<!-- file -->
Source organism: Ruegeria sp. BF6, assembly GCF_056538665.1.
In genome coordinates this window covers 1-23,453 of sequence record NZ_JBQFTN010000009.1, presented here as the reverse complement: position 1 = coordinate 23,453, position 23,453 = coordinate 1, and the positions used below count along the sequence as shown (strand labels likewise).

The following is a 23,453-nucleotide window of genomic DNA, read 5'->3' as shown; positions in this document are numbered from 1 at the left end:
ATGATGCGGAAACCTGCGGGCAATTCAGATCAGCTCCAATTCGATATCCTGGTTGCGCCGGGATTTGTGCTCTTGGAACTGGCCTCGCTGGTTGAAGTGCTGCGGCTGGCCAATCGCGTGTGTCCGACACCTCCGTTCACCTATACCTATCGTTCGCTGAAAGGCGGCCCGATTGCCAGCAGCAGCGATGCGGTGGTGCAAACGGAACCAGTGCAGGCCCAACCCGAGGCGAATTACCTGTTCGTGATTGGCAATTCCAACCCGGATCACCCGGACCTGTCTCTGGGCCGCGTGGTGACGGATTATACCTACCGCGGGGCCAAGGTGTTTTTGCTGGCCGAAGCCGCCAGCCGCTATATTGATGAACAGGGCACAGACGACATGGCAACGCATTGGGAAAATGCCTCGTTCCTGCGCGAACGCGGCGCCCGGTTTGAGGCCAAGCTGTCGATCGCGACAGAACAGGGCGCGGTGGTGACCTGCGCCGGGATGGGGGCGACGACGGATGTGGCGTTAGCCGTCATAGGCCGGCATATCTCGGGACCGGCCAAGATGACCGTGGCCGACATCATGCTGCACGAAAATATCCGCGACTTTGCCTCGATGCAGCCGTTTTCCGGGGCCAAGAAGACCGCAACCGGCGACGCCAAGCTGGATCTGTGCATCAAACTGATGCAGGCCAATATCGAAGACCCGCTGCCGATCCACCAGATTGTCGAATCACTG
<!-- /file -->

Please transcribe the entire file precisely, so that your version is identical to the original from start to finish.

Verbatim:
Source organism: Ruegeria sp. BF6, assembly GCF_056538665.1.
In genome coordinates this window covers 1-23,453 of sequence record NZ_JBQFTN010000009.1, presented here as the reverse complement: position 1 = coordinate 23,453, position 23,453 = coordinate 1, and the positions used below count along the sequence as shown (strand labels likewise).

The following is a 23,453-nucleotide window of genomic DNA, read 5'->3' as shown; positions in this document are numbered from 1 at the left end:
ATGATGCGGAAACCTGCGGGCAATTCAGATCAGCTCCAATTCGATATCCTGGTTGCGCCGGGATTTGTGCTCTTGGAACTGGCCTCGCTGGTTGAAGTGCTGCGGCTGGCCAATCGCGTGTGTCCGACACCTCCGTTCACCTATACCTATCGTTCGCTGAAAGGCGGCCCGATTGCCAGCAGCAGCGATGCGGTGGTGCAAACGGAACCAGTGCAGGCCCAACCCGAGGCGAATTACCTGTTCGTGATTGGCAATTCCAACCCGGATCACCCGGACCTGTCTCTGGGCCGCGTGGTGACGGATTATACCTACCGCGGGGCCAAGGTGTTTTTGCTGGCCGAAGCCGCCAGCCGCTATATTGATGAACAGGGCACAGACGACATGGCAACGCATTGGGAAAATGCCTCGTTCCTGCGCGAACGCGGCGCCCGGTTTGAGGCCAAGCTGTCGATCGCGACAGAACAGGGCGCGGTGGTGACCTGCGCCGGGATGGGGGCGACGACGGATGTGGCGTTAGCCGTCATAGGCCGGCATATCTCGGGACCGGCCAAGATGACCGTGGCCGACATCATGCTGCACGAAAATATCCGCGACTTTGCCTCGATGCAGCCGTTTTCCGGGGCCAAGAAGACCGCAACCGGCGACGCCAAGCTGGATCTGTGCATCAAACTGATGCAGGCCAATATCGAAGACCCGCTGCCGATCCACCAGATTGTCGAATCACTG